Synthetic peptides have been shown to evoke neutralizing and cytotoxic protective anti-HIV responses in mice and other animal models. Recent data support that C4V3 peptides can induce anti-V3 antibodies that neutralize primary isolates. Critical to the success of peptide-based vaccines is the development of strategies to augment their immunogenicity while reducing their large-scale production costs. Therefore, finding efficient and economical alternatives for the production of epitopic vaccines could have an impact on researches using such immunogens. Herein, we report the recombinant production and immunological characterization of a short polypeptide which carries the three relevant epitopes contained in a C4V3 peptide. This polypeptide, named rC4V3, was efficiently produced in E. coli, yielding more than 75 mg per culture liter. No major difficulties were found in the recovery, refolding and purification of this peptide; the latter facilitated by C-terminal inclusion of a histidine tag. The immunogenicity of this protein was studied by administering it intramuscularly or intranasally to mice and it demonstrated to be a strong elicitor of anti-HIV antibodies at systemic and mucosal compartments. Remarkably, such responses were attained with rC4V3 even without the need of adjuvants. We can conclude that this protein might be a promising tool for studies using epitope-based vaccine designs.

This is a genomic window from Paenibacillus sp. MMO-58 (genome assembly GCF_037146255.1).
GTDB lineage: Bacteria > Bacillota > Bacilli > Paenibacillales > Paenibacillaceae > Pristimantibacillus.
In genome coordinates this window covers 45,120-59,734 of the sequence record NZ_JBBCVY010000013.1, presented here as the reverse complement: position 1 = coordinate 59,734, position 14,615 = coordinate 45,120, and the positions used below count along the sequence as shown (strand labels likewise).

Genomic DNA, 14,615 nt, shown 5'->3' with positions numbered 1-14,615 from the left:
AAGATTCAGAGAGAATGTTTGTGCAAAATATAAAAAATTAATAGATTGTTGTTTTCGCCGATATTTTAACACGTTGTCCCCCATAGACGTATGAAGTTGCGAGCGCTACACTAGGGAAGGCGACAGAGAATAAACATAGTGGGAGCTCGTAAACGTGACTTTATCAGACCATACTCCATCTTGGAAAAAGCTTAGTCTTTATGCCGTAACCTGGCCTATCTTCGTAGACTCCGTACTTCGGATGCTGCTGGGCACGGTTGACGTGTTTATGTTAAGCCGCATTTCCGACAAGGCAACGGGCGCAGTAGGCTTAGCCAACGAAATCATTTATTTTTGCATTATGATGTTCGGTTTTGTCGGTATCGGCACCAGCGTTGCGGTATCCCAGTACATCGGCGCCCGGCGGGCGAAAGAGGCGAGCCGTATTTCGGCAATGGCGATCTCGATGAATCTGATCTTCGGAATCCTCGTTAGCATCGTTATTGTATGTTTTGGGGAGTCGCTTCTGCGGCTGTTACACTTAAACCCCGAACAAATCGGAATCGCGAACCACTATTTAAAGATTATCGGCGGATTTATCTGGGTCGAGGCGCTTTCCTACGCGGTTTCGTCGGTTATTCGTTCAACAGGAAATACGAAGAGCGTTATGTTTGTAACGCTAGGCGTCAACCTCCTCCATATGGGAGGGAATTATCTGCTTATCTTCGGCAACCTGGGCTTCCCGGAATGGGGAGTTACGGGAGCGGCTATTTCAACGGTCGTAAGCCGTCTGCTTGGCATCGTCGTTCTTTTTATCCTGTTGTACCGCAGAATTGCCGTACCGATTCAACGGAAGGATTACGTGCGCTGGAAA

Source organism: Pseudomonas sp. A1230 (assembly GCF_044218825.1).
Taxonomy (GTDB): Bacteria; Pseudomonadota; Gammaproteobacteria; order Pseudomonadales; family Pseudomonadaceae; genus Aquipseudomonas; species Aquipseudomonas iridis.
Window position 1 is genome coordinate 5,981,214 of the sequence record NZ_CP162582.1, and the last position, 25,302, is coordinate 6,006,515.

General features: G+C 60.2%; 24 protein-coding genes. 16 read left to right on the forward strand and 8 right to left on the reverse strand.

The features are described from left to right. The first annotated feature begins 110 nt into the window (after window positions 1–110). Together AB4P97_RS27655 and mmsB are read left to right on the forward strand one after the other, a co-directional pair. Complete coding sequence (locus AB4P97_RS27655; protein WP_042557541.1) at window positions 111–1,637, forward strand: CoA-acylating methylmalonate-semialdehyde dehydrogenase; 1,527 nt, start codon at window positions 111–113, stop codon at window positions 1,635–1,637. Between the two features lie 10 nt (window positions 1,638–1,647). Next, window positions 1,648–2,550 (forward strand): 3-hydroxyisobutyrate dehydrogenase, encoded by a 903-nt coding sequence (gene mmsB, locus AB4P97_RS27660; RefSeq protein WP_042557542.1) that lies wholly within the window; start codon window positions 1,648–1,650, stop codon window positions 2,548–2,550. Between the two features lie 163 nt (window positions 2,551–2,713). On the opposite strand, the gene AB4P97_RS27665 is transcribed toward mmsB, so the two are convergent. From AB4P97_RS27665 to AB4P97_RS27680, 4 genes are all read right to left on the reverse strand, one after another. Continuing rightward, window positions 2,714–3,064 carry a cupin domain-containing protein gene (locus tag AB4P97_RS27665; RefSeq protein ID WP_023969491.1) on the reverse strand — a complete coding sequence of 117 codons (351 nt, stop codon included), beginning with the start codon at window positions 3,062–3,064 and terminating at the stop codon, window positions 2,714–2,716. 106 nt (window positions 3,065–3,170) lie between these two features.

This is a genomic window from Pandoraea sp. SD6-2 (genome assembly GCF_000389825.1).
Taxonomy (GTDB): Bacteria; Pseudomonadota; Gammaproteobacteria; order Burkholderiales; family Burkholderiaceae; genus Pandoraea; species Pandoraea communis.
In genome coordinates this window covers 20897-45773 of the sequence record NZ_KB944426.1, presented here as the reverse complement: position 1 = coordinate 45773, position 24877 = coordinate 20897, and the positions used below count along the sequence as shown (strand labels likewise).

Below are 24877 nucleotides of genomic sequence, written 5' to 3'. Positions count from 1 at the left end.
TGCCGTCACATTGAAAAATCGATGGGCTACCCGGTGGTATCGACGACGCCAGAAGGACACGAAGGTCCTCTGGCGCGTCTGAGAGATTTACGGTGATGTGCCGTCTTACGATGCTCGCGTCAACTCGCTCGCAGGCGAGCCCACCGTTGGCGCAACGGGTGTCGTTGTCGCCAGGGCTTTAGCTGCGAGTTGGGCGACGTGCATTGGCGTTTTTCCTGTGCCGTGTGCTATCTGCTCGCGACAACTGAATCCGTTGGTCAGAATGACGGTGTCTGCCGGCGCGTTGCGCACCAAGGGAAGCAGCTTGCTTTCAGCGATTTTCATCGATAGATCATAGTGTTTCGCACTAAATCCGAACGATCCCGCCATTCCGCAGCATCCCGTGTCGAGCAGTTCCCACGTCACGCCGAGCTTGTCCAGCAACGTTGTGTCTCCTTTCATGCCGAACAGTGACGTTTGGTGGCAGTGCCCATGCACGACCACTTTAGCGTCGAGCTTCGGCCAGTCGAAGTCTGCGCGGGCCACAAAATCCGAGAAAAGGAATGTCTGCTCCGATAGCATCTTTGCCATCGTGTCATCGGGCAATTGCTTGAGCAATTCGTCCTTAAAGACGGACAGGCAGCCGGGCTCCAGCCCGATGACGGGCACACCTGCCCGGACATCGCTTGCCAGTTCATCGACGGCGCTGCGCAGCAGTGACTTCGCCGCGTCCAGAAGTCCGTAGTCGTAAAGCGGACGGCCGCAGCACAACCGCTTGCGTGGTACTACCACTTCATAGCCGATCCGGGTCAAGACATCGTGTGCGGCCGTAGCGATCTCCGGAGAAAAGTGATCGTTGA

ASJC Scopus subject areas
- Molecular Medicine